Vail Backcountry Turns: Sugar snow isn’t so sweet |

Vail Backcountry Turns: Sugar snow isn’t so sweet

Donny Shefchik
Backcountry Turns
Vail, CO Colorado

VAIL, Colorado – Call it what you will – depth hoar, faceted grains, kinetic metamorphism – the Vail area backcountry is ripe with sugar snow.

Although early season storms have laid down a deep snowpack in the San Juan Mountains of southern Colorado, here in the Central Rockies our snowpack is thin. Combined with long periods of clear skies and cold nights, we have the perfect formula for a weak snowpack.

What makes sugar snow more tolerable? Simple: more snow. Don’t be fooled though. This bottom layer of sugar snow is here to stay for most of the season.

Future storms will eventually bury the sugar snow deep enough so that a “supportable bridge” of denser snow develops. Plus, this “supportable bridge” will grow stronger. But again, we must always remember that our ‘sweet,’ weak culprit is still present under foot.

For the backcountry skier, sugar snow presents multiple problems aside from avalanche danger. First, breaking trail in sugar snow can be challenging. There are times when sugar snow is so deep, or the “supportable bridge” is so delicate, that a skier’s weight cannot be supported and breaking trail becomes extremely difficult. Even the slightest grade can take extreme effort (and ruthless patience). As a result, a tour can be hours longer than expected. Sticking to an already broken trail is sometimes the best option.

Second, making turns can be very difficult when you have no base to push off of. Gliding or turning in sugar snow can be a demanding process. Wider skis or snowboards can make a difference, as can skill and technique, but none of these are guarantees that you won’t be wallowing in bottomless snow.

Third, falling in sugar snow is easy and painless (except for rocks and stumps) but getting up can be exhausting. If you find yourself “belly deep” in sugar snow, relax for a few moments, organize your gear and organize yourself with a proper body position. Try making an “X” with your poles (sorry boarders, maybe a reason for poles in the backcountry?) and push off of the middle of the “X”. Or, take your pack off and use it as leverage. Better yet, get your partner to help you up.

As the “supportable bridge” begins to develop we can begin to trust that we will not break through. However, this will happen from time to time and generally results in the skier or rider falling forward (be careful tele-ers!). Doing the “ostrich” head first into powder can be fun and often brings hoots from your partner. But if you have no base to push off of, you’re left in a dire position. Snowboarders beware. Being unable to separate your feet can create a more serious problem.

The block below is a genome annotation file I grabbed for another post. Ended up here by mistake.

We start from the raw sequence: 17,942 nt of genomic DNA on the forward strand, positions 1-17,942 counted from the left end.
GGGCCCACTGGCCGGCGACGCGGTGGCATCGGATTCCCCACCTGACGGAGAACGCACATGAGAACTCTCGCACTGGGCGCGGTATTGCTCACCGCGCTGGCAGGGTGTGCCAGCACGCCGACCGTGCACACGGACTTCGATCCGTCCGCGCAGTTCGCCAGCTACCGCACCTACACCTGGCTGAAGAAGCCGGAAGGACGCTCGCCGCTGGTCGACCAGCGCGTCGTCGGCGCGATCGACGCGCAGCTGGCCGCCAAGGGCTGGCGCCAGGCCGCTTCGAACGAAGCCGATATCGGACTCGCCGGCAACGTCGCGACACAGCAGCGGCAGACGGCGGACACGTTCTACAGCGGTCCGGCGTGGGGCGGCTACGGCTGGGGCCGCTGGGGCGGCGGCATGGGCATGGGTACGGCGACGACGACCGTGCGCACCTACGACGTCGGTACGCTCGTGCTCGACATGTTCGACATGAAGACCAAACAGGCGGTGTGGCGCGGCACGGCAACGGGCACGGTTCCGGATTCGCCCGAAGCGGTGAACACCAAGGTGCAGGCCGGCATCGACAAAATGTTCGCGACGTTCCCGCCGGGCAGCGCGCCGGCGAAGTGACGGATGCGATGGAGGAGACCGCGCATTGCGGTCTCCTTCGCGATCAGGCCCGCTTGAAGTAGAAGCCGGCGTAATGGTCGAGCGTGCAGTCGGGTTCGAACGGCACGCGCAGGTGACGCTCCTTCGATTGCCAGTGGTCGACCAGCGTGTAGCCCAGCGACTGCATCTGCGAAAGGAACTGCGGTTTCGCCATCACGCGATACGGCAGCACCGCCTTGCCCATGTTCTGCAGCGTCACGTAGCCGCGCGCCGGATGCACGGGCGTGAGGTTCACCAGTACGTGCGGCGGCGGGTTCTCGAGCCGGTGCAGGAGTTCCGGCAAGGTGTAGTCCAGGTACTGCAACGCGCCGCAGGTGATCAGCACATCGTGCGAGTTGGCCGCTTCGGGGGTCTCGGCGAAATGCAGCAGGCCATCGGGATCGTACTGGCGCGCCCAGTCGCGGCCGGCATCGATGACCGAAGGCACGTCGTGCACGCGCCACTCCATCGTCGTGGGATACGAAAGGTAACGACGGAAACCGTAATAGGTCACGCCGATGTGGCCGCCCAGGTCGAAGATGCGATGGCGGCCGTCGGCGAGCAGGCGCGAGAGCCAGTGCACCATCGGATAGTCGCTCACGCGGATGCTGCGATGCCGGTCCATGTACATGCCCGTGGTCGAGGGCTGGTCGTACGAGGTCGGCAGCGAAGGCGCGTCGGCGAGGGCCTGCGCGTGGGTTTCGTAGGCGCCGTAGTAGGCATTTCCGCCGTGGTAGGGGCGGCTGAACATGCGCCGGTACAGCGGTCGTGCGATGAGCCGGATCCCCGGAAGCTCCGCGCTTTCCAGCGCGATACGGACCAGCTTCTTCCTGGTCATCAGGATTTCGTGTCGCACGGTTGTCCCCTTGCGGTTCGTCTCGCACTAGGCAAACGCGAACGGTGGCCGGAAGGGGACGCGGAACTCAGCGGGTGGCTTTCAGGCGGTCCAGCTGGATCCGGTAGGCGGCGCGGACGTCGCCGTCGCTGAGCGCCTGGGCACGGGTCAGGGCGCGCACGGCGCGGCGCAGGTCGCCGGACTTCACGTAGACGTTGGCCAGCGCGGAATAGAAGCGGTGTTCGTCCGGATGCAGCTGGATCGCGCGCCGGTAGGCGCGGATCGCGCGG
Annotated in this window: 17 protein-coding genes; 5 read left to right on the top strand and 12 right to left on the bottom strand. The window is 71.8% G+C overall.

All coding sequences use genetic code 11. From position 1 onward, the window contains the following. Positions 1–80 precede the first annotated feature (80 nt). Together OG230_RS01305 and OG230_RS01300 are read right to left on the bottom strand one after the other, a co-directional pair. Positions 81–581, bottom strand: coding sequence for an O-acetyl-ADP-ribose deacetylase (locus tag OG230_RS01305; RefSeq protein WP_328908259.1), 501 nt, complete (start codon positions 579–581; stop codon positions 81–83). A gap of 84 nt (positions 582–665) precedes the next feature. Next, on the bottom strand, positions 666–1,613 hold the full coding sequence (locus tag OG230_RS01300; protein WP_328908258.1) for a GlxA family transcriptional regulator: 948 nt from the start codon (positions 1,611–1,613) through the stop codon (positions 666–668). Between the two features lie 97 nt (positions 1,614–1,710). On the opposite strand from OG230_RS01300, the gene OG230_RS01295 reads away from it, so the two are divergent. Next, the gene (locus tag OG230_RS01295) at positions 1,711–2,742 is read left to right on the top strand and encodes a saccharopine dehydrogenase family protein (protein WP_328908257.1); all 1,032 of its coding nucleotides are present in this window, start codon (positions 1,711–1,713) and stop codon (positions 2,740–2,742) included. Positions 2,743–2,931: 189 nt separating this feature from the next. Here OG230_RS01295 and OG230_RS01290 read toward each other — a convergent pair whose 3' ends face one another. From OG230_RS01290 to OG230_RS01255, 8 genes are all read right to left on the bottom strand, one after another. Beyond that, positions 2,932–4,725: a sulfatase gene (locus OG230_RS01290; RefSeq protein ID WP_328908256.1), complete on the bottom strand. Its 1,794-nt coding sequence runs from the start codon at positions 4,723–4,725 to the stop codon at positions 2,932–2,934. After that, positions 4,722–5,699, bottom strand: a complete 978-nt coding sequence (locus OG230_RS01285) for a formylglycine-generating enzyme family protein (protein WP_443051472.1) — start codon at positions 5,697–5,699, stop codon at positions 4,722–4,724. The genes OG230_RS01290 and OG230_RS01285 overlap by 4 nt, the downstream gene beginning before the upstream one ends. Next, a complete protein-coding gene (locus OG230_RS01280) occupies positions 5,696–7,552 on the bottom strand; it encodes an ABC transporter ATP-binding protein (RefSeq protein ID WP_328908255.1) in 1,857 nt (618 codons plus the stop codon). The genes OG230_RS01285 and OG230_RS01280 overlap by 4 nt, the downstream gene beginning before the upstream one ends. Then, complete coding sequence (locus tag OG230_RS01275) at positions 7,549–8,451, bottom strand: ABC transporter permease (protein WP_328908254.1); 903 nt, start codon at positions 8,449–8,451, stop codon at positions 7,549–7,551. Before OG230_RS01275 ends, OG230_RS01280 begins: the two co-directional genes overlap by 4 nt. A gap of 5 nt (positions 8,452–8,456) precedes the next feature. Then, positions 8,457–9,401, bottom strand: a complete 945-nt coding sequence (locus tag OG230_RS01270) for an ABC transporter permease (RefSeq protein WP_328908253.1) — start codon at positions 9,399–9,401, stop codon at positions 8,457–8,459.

Additionally, tree wells hold deep pockets of sugar snow and exacerbate the problem. In my guiding as well as with friends I will often ski last, especially if someone is struggling so that I can help out if a fall occurs. Suffocation from a fall is a real life possibility. Being just 50 vertical feet below your partner who is not able to get upright is a terrible thought. Getting to your partner by having to climb up through bottomless sugar snow could be a slow, painful reality.

Lastly, some of my friends may tell you that I don’t like dogs. I beg to differ. Keep in mind, though, that dogs on a ski tour in sugar snow without a well-defined and compacted trail – not just your ski track – can be incredibly exhausting for the dog. Do your canine friend a favor and leave him or her at home or choose an area with a packed trail.

I believe that a sugar-snow snowpack is one of the most challenging conditions we deal with in Colorado. A heightened awareness, realistic goals and a “what if” approach will help ensure a sweet tour. Now, pray for snow and lots of it.

Donny Shefchik is a Senior Guide and Field Director for Paragon Guides. He has spent nearly 30 years earning his turns in the Vail backcountry and Tenth Mountain Hut System.

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